- The Elementary Philosophy is therefore essentially different from the Critique of Pure Reason. And the philosophy of which it is a part […] can no more be called critical than it can empirical, rationalist or sceptical. It is philosophy without nicknames.
At this point, Reinhold makes some bold historiographical claims:
- The insufficiency of empiricism brought about rationalism, and the insufficiency of the latter sustained the other in turn. Humean scepticism unveiled the insufficiency of both of theses dogmatic systems, and thus occasioned Kantian criticism. The latter overturned one-sided dogmatism and dogmatic skepticism.
How did this all happen? First came Locke’s empiricism and Leibniz’s rationalism:
- The two philosophers laid down, one in the simple representations drawn from experience and the other in innate representations […], the only foundation of philosophical knowledge possible for the empiricists [on the one hand] and the rationalists [on the other.] And while their followers were busy disagreeing about the external details and the refinements of their systems, David Hume came along
and revealed their mistake. This was believing that we are able to know mind-independent things, either on the basis of simple mental representations drawn from experience (empiricism), or by means of innate concepts and principles (rationalism).
- Hume confronted this crucial issue about the conformity of impressions to their objects; this was what everybody had taken for granted without proof before his time, and he demonstrated that no proof can be offered that is without contradiction.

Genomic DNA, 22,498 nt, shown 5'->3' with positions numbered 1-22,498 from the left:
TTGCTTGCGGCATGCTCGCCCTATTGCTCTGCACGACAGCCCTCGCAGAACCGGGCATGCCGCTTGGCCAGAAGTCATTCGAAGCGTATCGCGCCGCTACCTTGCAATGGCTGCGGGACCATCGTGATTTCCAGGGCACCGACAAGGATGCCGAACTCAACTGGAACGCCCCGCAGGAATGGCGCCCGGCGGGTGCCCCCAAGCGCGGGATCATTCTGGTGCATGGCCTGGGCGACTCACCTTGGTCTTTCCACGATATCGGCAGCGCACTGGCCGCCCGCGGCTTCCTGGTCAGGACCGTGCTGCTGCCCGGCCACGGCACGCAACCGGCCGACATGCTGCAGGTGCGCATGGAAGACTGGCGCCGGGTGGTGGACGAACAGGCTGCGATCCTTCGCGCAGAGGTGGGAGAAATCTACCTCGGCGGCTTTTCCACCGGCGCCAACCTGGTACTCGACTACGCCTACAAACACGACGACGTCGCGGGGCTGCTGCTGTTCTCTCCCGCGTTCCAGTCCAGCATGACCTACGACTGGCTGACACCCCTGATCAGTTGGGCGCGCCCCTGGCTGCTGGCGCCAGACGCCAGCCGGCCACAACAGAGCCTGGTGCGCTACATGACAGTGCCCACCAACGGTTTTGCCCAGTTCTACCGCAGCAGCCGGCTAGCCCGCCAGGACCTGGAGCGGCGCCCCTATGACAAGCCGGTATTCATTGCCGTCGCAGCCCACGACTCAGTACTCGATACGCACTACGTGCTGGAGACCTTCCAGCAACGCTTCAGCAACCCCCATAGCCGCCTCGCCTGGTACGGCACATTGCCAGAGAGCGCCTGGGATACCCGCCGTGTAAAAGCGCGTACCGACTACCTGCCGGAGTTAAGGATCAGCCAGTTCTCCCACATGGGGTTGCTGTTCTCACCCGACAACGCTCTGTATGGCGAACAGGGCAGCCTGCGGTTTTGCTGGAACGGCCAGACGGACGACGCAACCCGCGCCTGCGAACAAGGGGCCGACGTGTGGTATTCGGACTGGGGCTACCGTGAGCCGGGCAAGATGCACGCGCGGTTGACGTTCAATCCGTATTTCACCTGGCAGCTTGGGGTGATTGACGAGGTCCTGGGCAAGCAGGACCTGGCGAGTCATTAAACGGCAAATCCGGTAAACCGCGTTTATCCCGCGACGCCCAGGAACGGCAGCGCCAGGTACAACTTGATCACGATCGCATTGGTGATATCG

Hume’s mistake was assuming, like Locke and Leibniz, that the objects that impressions must conform to be true are mind-independent or, in Kant’s terms, things in themselves. Kant rejected that “groundless assumption by proving “that objective truth is entirely possible without knowledge of things in themselves”. Reinhold’s Kant takes objective truth to be the correspondence of our mental representations with mind-dependent, phenomenal objects. On the basis of this view, Kant answered the central question of what are the extension and limits of our cognitive powers. For Reinhold, answering this question enabled Kantians to solve the disputes in the fields of ethics and natural law, and even theology.
With his account, Reinhold places Kant above and beyond empiricism and rationalism. Reinhold takes epistemological issues on the foundation and limits of knowledge to be central to the whole philosophy of early modern age. In short, Reinhold has the epistemological and Kantian biases.
It is easy to see why Reinhold’s potted history of early modern philosophy was attractive for Reinhold’s contemporaries. From a historiographical point of view, it places four works that Reinhold’s contemporaries held in great esteem (Locke’s Essay, Leibniz’s New Essays, Hume’s Treatise, and Kant’s first Critique) within a single, coherent narrative. From a philosophical point of view, Reinhold places Kantian and post-Kantian philosophies that had become increasingly popular at the summit of the development of human reason.
Reinhold’s history of early modern philosophy is very sketchy. The first historian to flesh it out in great detail was Wilhelm Gottlieb Tennemann. Next time I will tell you about him.